A two year old bald eagle is recovering in captivity, after being spotted staggering near a reservoir in Short Hills, N.J.
"You couldn't write a book on how to catch these birds because every situation is different," said Ben Montgomery of the non-profit The Raptor Trust in nearby Millington.
Montgomery and his co-worker Cathy Malok took shallow water kayaks out into a wetland near New Jersey American Water's Canoe Brook Reservoir to try to catch the young bird. But she wouldn't cooperate, and finally they had to jump into freezing water to get a net close enough to catch her.
"She was about to jump up on the embankment and we didn't want to lose her at that point, jumping into the reservoir," explained Montgomery about their decision to jump out of the kayaks.
A close examination at The Raptor Trust determined that the bald eagle was suffering from lead poisoning, likely coming from eating from an animal carcass killed by buckshot.
"There's an awful lot of it in the free environment, there's too much lead and too much mercury and a lot of stuff to kind of screw the world up with," said Raptor Trust founder Dr. Leonard Soucy.
A blood test shows her lead count three times the maximum safe level, and veterinary technicians at The Raptor Trust are using the same process given to humans to purge her body of the poisonous metal.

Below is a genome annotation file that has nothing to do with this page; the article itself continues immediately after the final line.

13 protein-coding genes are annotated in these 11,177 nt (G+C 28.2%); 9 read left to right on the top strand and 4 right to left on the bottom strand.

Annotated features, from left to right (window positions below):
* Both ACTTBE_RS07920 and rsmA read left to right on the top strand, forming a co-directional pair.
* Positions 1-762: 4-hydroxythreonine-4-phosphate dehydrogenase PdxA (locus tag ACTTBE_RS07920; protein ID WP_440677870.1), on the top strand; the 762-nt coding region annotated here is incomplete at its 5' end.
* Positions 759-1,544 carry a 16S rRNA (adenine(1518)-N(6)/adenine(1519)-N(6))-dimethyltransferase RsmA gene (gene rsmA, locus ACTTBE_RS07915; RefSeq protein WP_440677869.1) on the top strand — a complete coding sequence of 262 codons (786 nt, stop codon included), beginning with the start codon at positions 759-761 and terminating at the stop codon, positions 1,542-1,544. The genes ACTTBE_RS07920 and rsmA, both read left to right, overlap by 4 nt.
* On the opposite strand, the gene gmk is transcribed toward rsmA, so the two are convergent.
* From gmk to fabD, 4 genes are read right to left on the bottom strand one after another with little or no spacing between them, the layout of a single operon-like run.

"If the lead was any more toxic, the eagle would probably be dead," said Soucy.
Her prognosis after just a few days of treatment is now considered guarded, but positive.
"She's a tough, tough bird," marveled Technician Kristi Ward, who added that she seems to have a healthy appetite.
Why would employees at New Jersey American Water's Short Hills reservoir, just 15 miles from Manhattan as the eagle flies, care about a floundering bird in their watershed?
"Eagle's on the ground at night, it's gonna be dinner for somebody (foxes or raccoons)," said the company's environmental manager, Gary Matthews.
He quickly added, "How great is it to be able to come to work, put a day's work in and be able to see a bald eagle on your lunch break? You just don't get that every day, not in northern New Jersey you don't."
In fact, a state DEP report this year shows only 84 nesting pairs of bald eagles, though that is a dramatic improvement from the single pair found back in 1970, soon after when the pesticide DDT was finally banned.